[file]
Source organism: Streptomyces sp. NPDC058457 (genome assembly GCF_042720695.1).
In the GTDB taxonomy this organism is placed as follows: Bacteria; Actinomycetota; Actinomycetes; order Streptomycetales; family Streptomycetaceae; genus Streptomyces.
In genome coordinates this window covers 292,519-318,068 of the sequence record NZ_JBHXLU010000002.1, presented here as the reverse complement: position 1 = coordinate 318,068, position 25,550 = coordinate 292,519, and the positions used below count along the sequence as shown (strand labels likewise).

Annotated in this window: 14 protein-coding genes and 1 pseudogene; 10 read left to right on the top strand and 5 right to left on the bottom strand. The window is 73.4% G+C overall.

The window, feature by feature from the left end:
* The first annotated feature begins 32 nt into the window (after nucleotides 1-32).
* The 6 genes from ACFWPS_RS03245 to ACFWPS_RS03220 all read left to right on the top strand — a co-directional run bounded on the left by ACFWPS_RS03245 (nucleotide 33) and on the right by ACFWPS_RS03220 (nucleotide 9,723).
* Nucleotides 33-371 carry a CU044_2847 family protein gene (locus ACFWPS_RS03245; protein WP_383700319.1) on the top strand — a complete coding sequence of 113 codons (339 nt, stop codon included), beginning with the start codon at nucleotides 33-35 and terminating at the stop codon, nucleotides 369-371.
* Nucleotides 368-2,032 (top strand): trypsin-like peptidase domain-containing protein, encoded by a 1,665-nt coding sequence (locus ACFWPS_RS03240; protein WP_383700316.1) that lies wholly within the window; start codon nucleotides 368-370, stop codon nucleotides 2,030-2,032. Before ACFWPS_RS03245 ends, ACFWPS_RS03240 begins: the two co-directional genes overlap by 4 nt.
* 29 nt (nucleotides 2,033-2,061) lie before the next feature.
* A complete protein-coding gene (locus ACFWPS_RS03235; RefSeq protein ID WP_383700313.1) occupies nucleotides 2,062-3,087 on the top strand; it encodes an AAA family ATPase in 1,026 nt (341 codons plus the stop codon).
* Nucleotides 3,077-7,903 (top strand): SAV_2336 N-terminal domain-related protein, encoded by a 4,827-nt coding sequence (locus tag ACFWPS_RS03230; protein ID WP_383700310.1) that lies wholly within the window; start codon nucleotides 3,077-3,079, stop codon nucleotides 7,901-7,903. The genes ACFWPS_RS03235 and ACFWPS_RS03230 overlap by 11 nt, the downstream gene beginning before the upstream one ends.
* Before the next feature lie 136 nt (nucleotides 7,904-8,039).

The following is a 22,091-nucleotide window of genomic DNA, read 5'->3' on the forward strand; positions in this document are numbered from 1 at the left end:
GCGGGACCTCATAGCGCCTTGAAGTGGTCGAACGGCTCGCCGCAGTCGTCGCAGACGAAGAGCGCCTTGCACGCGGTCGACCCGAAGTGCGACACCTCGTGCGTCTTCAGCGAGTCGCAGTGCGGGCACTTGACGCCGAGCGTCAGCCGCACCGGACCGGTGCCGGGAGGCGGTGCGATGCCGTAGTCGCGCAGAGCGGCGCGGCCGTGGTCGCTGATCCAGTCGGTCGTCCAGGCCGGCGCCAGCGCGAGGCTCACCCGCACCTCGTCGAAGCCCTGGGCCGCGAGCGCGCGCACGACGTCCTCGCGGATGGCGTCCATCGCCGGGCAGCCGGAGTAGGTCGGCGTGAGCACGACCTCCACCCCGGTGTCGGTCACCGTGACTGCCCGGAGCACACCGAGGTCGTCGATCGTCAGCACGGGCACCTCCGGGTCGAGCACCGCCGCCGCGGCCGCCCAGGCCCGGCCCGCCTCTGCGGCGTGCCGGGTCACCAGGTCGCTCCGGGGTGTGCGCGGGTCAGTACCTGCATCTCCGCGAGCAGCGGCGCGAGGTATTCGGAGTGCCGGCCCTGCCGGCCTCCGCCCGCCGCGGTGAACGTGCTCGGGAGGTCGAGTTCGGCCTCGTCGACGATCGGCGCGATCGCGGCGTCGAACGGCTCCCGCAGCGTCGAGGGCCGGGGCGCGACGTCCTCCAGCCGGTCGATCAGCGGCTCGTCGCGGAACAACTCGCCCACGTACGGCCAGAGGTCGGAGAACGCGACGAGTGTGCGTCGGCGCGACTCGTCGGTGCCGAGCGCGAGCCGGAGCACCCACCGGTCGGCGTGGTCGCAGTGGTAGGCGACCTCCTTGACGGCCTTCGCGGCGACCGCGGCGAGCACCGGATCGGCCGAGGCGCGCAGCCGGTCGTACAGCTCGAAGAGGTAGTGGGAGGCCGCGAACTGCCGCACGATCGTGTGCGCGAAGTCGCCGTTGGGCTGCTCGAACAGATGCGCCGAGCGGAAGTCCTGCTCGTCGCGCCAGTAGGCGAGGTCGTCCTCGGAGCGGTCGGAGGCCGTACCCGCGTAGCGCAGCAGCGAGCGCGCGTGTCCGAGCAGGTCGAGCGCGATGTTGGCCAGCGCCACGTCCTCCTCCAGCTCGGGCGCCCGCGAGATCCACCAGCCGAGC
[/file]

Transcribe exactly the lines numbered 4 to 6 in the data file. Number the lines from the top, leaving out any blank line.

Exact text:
Annotated in this window: 14 protein-coding genes and 1 pseudogene; 10 read left to right on the top strand and 5 right to left on the bottom strand. The window is 73.4% G+C overall.

The window, feature by feature from the left end:
* The first annotated feature begins 32 nt into the window (after nucleotides 1-32).